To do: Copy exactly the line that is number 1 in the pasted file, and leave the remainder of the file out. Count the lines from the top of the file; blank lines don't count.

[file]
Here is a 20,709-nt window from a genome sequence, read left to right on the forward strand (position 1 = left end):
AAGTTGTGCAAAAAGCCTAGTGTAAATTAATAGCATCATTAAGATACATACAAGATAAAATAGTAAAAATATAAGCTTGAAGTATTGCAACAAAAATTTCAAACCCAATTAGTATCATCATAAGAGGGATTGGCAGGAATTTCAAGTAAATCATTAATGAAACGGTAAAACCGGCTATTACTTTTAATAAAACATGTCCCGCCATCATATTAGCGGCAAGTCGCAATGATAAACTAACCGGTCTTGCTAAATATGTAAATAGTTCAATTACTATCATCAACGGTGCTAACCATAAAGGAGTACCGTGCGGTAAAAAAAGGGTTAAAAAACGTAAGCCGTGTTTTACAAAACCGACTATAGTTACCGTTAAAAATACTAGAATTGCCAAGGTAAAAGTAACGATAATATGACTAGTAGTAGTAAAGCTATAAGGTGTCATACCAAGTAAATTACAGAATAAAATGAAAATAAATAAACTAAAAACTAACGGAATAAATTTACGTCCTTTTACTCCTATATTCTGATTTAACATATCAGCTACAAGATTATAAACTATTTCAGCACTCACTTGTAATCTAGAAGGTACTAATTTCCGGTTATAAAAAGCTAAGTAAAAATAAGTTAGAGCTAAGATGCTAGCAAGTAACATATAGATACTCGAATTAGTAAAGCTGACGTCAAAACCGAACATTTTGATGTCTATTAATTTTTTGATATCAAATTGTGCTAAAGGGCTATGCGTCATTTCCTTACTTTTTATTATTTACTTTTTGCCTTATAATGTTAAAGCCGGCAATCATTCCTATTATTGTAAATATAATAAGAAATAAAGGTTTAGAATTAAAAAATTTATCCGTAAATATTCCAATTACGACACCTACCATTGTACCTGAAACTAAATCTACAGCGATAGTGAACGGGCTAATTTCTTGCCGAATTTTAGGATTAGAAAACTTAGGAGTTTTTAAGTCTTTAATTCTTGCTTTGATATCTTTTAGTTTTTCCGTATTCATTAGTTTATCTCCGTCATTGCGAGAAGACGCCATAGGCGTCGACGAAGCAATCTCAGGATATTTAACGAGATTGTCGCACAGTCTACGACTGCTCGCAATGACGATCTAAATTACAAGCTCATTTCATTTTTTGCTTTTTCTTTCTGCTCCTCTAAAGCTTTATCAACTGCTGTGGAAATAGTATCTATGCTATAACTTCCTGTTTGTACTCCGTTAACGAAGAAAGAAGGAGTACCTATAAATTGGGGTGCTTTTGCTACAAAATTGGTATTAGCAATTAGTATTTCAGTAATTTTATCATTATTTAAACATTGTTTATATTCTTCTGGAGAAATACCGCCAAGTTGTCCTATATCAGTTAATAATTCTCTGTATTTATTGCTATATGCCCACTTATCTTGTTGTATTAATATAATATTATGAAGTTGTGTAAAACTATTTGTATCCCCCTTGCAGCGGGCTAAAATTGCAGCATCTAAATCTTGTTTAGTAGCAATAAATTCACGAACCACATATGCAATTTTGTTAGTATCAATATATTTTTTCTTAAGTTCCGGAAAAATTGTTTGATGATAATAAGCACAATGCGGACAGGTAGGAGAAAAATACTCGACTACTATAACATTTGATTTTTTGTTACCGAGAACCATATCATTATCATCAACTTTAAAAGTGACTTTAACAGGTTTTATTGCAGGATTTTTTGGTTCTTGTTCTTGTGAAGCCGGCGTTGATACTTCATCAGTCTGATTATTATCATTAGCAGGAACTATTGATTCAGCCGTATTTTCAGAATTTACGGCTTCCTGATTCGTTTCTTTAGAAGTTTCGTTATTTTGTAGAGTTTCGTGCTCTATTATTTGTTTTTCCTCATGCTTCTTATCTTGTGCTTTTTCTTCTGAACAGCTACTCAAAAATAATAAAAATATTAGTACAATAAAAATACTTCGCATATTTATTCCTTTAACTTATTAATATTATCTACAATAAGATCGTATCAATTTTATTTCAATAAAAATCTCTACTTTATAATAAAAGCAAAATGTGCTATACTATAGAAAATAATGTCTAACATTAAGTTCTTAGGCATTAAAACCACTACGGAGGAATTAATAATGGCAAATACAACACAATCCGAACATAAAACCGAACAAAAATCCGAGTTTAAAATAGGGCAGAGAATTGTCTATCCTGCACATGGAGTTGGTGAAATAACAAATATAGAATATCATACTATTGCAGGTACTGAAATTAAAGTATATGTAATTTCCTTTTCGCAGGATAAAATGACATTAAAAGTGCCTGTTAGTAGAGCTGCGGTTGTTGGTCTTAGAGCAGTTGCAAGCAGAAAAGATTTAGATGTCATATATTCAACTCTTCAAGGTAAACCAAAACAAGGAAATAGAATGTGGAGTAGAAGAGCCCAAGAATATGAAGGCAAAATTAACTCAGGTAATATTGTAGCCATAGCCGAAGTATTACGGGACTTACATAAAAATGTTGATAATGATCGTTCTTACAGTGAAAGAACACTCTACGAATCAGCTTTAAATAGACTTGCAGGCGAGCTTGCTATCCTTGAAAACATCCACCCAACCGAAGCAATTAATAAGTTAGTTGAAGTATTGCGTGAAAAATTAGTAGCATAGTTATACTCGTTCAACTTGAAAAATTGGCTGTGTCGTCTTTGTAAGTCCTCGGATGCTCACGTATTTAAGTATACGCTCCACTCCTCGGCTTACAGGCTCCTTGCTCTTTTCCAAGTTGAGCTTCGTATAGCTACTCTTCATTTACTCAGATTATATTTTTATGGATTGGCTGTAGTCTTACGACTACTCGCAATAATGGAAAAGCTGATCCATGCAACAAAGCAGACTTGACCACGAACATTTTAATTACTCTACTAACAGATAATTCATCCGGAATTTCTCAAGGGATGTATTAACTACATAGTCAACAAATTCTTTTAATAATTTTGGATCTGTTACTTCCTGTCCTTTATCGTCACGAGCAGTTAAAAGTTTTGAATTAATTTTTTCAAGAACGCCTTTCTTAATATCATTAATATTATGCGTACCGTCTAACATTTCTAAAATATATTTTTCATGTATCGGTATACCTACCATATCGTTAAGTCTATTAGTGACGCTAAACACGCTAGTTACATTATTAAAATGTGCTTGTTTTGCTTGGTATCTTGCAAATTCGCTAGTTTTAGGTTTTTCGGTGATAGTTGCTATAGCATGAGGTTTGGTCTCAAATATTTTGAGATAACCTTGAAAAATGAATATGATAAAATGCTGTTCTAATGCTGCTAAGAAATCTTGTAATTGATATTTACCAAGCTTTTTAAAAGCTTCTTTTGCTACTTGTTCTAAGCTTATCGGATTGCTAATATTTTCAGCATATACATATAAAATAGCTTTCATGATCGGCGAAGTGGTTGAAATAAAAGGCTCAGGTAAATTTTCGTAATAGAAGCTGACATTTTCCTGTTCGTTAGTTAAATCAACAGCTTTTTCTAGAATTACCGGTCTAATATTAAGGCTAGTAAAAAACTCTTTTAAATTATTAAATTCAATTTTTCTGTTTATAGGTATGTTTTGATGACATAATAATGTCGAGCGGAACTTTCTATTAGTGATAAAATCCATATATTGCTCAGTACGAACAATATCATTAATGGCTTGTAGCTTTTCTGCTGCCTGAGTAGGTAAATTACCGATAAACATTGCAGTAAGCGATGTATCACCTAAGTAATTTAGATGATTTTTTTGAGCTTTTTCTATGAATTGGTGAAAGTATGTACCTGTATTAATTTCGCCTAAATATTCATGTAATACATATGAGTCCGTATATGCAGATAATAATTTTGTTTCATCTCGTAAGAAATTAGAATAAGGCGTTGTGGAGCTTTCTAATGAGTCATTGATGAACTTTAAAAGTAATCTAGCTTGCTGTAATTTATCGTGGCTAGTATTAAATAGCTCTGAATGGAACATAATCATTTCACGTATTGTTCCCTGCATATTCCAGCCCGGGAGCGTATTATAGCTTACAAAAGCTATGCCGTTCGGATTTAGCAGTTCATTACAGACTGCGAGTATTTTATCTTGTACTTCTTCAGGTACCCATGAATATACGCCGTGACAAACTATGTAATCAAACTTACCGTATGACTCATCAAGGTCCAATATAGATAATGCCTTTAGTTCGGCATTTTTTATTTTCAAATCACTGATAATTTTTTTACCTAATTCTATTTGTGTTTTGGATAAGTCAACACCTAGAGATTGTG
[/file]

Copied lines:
Here is a 20,709-nt window from a genome sequence, read left to right on the forward strand (position 1 = left end):